In addition to programs and interventions, culturally responsive services may also include more basic provisions such as dietary considerations, interpretation services to women who do not speak either of the official languages to assist in their understanding, and ongoing engagement with organizations that assist in building partnerships with ethno-cultural communities.

Mental Health

In the Canadian correctional system, women have greater mental health needs compared to both their male counterparts and women in the general Canadian population. A recent study of the prevalence of mental health issues among federally sentenced women found that 94% of women in the studied sample experienced symptoms consistent with a diagnosis of a psychiatric disorder, and 80% of the sample had a history of substance or alcohol abuse. Another study reflected that 43% of women have engaged in self-injurious behaviour, and that 75% of those who had engaged in self-injurious behaviour had attempted suicide at some point in their lifetime.Footnote 15 Provincial and territorial jurisdictions have reported similar findings further demonstrating the prevalence of self-injurious behaviours, suicide, and attempted suicide. The interaction of trauma/victimization, substance abuse, and complex mental health difficulties highlights the need for consistent and adequate interventions, programs, and services in institutions and in the community that will contribute to overall successful reintegration.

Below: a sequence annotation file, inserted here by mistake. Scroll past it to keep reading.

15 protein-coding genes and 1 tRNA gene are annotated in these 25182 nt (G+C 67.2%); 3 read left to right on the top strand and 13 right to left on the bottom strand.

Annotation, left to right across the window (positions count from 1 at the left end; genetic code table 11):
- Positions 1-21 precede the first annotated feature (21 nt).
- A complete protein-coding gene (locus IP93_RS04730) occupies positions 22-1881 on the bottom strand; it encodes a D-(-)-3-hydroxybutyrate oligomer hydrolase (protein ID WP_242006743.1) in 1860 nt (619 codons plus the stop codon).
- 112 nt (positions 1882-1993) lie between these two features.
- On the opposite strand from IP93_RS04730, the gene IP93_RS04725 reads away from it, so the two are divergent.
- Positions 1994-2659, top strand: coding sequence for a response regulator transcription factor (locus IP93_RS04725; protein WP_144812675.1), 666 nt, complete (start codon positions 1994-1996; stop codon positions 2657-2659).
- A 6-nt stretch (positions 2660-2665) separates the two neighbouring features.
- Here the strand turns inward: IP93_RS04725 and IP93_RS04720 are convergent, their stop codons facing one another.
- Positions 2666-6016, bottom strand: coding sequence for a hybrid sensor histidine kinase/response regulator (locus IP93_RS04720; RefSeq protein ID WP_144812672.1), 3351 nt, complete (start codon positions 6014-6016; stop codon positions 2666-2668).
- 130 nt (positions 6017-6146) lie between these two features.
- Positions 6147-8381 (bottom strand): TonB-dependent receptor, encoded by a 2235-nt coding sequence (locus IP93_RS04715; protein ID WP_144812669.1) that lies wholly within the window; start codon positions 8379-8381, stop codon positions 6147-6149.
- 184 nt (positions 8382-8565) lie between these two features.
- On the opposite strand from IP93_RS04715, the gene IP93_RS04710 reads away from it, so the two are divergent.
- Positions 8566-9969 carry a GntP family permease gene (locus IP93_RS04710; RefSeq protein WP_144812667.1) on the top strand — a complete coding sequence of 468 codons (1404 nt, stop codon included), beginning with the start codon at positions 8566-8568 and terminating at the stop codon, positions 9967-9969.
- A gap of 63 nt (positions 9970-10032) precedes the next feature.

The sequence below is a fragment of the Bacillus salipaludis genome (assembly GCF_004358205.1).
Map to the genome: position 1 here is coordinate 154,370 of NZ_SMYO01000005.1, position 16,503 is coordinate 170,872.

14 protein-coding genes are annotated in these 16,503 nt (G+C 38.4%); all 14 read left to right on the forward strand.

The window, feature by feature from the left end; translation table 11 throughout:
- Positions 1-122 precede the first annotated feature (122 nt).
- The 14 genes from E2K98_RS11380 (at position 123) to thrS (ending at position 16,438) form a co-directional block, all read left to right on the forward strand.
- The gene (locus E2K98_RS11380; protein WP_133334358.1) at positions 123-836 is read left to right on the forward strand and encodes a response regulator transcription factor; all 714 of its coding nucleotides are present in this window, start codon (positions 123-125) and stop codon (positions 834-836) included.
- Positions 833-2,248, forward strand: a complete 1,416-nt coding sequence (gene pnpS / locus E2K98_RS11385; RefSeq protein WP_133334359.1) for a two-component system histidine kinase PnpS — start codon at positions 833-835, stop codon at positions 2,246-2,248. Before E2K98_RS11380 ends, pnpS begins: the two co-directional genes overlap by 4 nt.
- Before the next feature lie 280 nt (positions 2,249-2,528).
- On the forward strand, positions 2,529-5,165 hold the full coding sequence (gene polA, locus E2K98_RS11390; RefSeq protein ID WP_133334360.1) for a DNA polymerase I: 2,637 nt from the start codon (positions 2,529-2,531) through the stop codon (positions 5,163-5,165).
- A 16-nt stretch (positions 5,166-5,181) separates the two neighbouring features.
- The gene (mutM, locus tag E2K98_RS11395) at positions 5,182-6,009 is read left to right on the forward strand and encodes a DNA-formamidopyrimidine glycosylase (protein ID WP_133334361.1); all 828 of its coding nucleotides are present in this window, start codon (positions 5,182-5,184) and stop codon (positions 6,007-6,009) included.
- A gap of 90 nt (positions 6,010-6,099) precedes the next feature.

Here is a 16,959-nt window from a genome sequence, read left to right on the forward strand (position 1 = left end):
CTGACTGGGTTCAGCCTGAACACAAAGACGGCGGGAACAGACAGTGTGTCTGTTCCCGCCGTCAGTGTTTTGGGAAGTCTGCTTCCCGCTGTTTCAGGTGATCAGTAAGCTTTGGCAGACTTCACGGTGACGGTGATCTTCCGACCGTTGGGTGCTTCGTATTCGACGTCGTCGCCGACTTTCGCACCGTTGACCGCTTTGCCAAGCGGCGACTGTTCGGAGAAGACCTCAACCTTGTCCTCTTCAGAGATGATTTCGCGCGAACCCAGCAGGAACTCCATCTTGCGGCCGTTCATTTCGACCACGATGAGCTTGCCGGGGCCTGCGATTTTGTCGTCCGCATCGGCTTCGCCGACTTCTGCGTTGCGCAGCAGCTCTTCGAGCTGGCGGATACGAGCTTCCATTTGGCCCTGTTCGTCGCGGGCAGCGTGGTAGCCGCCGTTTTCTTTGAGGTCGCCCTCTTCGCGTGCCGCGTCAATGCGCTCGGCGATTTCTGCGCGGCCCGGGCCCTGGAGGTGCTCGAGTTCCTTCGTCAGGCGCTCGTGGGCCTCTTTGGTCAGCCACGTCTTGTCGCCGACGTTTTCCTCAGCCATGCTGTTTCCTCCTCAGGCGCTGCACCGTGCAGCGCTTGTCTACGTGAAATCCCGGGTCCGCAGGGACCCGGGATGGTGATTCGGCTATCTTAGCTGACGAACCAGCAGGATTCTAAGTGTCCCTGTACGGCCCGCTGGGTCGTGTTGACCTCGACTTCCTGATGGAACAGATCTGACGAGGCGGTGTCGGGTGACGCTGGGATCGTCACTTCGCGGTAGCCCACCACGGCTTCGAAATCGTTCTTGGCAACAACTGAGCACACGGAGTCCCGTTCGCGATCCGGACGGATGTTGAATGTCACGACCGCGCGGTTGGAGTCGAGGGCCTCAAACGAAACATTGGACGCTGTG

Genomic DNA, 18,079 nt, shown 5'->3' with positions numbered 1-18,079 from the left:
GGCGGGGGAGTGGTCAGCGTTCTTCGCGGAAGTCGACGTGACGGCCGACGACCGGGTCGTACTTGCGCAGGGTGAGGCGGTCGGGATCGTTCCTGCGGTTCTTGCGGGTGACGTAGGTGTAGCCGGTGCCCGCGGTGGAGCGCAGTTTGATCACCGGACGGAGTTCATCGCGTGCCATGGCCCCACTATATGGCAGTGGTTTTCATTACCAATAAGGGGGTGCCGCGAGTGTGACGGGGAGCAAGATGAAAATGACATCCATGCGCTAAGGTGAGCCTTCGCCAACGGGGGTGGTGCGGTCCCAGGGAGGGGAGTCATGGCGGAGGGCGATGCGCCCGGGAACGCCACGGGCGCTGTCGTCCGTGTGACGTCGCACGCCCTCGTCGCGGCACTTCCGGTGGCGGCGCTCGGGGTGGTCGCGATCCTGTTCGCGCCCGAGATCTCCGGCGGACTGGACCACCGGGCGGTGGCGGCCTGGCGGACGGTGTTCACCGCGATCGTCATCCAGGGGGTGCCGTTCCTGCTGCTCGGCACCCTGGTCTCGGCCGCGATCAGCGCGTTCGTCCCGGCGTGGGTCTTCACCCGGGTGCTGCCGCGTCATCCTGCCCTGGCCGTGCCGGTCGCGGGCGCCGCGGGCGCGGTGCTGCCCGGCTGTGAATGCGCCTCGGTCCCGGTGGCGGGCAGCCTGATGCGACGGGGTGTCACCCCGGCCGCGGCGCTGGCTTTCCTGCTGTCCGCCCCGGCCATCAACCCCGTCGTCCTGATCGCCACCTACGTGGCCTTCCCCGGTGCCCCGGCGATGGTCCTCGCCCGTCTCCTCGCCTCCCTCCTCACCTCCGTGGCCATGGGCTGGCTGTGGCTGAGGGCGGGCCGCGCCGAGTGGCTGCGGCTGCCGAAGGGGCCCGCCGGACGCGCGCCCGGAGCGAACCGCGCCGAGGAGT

Interpersonal Relationship

A woman's involvement in crime is often impacted by relationships with partners and family members.Footnote 16 Accordingly, the development of skills around building positive, pro-social relationships is a key component to effective interventions with women involved in criminal activities. To that end, interventions must be women-centred and take into account that access to well-trained, responsive staff who understand the social/relational needs is key in order to achieve and maintain a high level of success upon release. The ongoing emphasis on dynamic security/direct supervision approaches, for example, is a significant reflection of the need for all staff to consider the relational needs of women offenders.